Odin with wolves & ravens by Johannes Wiedewelt (circa 1780)

Odin’s Advice on Wisdom and the Wise Man

These stanzas of Hávamál comprise that poem‘s primary section on wisdom and the wise person. Hávamál, translated as “Sayings of the High One,” referring to Odin, consists of many stanzas of advice on leading a good life, ranging from purely practical advice about watching for enemies (stanza 1) or drinking in moderation (stanzas 12-14), to leading a life that will be judged well at one’s death (stanza 77). Later parts of the poem also discuss love (I’m putting that charitably), the runes, and magic.

Perhaps these few proverbs still have some worth today.

53. A little sand | has a little sea,
And small are the minds of men;
Though all men are not | equal in wisdom,
Yet half-wise only are all.

54. A measure of wisdom | each man shall have,
But never too much let him know;
The fairest lives | do those men live
Whose wisdom wide has grown.

55. A measure of wisdom | each man shall have,
But never too much let him know;
For the wise man’s heart | is seldom happy,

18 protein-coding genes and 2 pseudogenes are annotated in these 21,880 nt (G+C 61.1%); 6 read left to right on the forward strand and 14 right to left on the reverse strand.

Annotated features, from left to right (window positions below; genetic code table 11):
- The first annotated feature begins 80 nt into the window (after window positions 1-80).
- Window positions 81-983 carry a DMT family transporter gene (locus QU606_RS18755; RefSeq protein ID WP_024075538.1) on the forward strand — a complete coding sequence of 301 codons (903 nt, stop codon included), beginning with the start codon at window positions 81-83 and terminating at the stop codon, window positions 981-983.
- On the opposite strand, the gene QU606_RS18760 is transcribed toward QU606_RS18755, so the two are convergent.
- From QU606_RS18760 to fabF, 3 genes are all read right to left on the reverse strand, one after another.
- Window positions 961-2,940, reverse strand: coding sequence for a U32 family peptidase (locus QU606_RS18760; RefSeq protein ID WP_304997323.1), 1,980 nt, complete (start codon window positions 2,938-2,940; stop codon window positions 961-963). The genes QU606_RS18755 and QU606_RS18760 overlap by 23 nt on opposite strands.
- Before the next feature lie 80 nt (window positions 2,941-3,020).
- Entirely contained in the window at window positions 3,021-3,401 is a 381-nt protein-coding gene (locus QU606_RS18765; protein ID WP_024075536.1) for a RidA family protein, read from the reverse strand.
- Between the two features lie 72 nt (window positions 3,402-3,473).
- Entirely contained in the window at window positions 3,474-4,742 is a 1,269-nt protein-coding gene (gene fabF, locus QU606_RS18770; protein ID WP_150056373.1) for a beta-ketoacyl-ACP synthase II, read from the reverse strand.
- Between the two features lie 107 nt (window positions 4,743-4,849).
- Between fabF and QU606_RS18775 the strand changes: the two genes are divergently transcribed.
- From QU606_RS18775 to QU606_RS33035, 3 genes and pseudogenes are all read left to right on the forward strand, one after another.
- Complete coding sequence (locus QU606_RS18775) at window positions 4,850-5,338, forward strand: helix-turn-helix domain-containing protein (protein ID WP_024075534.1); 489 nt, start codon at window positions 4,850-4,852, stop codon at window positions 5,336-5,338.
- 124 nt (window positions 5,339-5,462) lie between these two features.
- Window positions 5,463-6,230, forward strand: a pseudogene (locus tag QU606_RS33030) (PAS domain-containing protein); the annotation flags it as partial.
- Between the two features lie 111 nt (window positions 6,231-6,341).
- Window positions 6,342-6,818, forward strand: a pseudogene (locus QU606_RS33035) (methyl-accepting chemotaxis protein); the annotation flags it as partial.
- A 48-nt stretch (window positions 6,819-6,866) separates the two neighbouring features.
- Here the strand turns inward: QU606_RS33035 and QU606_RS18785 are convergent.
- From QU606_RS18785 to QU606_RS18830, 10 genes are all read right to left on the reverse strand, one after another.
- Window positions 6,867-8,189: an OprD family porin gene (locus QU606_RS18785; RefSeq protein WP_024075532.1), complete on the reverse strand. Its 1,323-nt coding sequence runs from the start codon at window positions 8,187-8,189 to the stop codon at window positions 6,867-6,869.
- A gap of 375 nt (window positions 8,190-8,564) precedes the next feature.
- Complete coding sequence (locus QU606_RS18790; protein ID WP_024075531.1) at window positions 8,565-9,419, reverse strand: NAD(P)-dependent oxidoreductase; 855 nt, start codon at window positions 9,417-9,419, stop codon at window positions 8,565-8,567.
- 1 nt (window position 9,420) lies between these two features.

If wisdom too great he has won.

56. A measure of wisdom | each man shall have,
But never too much let him know;
Let no man the fate | before him see,
For so is he freest from sorrow.

57. A brand from a brand | is kindled and burned,
And fire from fire begotten;
And man by his speech | is known to men,
And the stupid by their stillness.

58. He must early go forth | who fain the blood
Or the goods of another would get;
The wolf that lies idle | shall win little meat,
Or the sleeping man success.

59. He must early go forth | whose workers are few,
Himself his work to seek;
Much remains undone | for the morning-sleeper,
For the swift is wealth half won.

60. Of seasoned shingles | and strips of bark
For the thatch let one know his need,
And how much of wood | he must have for a month,
Or in half a year he will use.

61. Washed and fed | to the council fare,
But care not too much for thy clothes;
Let none be ashamed | of his shoes and hose,
Less still of the steed he rides.

Odin consults Mimir, 1895 by Carl Emil Doepler
Odin consults Mimir, 1895 by Carl Emil Doepler
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